A review of original and published data yields the consistent finding that chronic hypertension is endemic and prevalent throughout the Caribbean area. The prominent involvement of genetics is suggested in several lines of evidence, including significant ethnic differences in blood pressure values, higher incidence in smaller isolated island populations, the discovery of polymorphic blood proteins that appear to be linked to hypertension susceptibility, and the slavery hypothesis of natural selection favoring a salt-conserving physiology in ancestral populations. Environmental factors—climatic, demographic, and cultural—exert strong influences on blood pressure levels and hypertension etiology in the Caribbean. Salt intake and other dietary behaviors, degree of community awareness of the disease, and differential treatment modalities are related to hypertension epidemiology in indigenous and migrant Caribbean populations. The traditional use of medicinal plants, historically successful in part because of the beneficial bioactivity of many antihypertensive phytochemical components, has been recently supplemented with the widespread introduction of synthetic biomedical drugs. Prospective research strategies are recommended that might further elucidate the complex gene-environment interactions contributing to blood pressure variation and hypertension patterns in the Caribbean region.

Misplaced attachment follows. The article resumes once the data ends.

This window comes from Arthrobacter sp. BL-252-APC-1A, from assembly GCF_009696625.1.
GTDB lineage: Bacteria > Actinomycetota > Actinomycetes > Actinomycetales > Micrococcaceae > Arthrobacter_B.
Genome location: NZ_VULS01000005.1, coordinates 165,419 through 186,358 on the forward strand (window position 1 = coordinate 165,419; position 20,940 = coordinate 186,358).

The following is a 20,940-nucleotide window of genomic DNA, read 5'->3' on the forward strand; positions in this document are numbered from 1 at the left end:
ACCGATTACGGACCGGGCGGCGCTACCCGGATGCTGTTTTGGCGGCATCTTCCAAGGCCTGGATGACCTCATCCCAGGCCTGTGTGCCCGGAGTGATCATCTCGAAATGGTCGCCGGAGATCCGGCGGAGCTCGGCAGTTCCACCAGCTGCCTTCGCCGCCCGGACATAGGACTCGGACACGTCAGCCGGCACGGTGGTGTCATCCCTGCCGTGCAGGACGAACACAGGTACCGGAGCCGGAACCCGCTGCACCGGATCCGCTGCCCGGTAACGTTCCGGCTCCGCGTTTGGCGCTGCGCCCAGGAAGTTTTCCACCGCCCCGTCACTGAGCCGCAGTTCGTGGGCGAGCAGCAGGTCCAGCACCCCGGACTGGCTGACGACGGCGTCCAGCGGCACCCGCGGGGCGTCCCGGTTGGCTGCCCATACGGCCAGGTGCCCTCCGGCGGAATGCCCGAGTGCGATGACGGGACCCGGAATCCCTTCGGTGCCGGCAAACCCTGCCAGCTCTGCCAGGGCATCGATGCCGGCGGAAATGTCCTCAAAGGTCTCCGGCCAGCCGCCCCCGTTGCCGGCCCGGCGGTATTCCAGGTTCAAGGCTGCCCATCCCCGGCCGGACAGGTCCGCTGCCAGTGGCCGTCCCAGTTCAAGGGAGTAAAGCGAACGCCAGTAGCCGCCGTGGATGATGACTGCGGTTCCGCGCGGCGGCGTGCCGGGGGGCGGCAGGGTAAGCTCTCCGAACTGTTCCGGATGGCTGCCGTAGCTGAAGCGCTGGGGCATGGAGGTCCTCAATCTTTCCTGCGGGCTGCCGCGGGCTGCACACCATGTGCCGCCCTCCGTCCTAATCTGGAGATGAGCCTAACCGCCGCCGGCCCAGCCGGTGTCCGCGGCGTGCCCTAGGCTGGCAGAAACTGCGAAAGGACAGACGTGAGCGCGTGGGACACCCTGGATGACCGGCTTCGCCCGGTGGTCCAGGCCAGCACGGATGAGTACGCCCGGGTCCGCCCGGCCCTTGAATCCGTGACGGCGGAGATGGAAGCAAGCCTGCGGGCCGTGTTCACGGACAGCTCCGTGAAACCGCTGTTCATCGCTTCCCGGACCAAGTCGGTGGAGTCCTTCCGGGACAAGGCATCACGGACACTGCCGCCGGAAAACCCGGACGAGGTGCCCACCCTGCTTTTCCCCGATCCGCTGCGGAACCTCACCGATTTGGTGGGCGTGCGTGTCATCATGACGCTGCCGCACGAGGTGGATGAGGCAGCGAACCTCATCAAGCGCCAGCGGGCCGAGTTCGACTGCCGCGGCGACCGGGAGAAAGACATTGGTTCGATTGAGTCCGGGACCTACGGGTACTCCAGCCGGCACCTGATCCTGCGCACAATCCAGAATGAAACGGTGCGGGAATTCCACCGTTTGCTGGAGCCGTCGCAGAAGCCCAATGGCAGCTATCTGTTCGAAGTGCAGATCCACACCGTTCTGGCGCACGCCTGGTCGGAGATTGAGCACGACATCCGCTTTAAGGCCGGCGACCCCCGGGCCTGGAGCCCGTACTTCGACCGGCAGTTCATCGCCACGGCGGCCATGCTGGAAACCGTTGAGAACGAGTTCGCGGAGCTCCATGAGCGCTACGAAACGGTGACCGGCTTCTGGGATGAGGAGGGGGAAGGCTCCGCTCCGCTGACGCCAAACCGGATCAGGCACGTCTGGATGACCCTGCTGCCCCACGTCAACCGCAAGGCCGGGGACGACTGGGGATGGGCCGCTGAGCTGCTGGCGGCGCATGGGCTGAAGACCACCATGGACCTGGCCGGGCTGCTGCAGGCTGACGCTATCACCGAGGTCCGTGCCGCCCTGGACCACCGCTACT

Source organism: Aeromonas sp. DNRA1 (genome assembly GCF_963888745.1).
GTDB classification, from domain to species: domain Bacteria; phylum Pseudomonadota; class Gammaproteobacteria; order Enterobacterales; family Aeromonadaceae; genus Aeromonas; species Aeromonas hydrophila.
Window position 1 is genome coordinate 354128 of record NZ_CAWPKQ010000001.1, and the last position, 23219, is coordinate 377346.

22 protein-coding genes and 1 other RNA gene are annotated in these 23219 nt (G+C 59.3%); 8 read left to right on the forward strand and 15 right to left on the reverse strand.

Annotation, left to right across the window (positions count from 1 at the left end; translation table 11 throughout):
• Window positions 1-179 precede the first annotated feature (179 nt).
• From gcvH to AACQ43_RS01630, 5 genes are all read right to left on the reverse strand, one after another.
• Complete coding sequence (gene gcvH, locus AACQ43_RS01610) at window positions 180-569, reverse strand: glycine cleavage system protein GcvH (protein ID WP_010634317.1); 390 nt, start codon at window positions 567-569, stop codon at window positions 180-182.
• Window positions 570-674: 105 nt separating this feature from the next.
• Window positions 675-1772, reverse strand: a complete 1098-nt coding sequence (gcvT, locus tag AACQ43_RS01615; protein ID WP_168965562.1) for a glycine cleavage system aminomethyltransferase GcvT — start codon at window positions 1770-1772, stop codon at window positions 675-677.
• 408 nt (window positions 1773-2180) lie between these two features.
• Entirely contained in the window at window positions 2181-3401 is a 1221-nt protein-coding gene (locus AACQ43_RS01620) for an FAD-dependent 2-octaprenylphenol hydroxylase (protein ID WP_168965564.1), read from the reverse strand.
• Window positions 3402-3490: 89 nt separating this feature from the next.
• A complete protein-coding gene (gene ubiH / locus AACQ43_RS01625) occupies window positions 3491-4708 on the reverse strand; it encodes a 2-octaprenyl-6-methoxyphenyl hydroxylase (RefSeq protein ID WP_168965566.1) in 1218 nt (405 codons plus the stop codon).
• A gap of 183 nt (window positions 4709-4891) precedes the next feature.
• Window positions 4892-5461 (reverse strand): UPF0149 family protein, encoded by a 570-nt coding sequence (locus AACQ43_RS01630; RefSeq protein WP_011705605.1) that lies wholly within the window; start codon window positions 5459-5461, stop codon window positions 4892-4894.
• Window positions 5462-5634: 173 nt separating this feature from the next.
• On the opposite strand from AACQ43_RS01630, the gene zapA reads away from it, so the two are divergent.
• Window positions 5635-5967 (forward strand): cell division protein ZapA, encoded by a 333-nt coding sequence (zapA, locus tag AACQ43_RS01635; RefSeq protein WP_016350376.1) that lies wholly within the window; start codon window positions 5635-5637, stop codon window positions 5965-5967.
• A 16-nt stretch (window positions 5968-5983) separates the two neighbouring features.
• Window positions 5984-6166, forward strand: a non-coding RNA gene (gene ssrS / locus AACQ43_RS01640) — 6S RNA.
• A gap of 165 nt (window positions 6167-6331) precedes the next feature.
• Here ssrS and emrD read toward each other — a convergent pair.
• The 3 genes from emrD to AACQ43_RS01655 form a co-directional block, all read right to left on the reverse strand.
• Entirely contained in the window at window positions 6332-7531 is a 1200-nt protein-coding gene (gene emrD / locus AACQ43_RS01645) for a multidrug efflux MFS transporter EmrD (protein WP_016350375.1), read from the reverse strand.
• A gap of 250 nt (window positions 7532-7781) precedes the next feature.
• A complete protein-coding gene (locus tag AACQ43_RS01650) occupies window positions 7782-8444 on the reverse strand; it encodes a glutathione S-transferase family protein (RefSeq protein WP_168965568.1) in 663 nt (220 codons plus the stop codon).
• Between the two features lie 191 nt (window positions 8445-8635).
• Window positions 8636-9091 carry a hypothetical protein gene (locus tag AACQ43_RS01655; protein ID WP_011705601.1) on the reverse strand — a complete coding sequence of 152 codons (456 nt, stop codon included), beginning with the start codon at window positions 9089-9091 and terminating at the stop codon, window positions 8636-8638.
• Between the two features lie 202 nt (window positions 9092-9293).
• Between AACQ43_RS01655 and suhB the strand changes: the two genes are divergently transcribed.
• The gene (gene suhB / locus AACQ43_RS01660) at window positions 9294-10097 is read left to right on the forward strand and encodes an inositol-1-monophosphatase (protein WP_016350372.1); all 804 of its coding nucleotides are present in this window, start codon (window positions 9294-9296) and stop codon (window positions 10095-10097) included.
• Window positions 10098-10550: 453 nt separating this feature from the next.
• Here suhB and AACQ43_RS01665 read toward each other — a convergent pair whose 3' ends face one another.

Halberstein, Robert A.
"Blood Pressure in the Caribbean,"
4, Article 9.
Available at: http://digitalcommons.wayne.edu/humbiol/vol71/iss4/9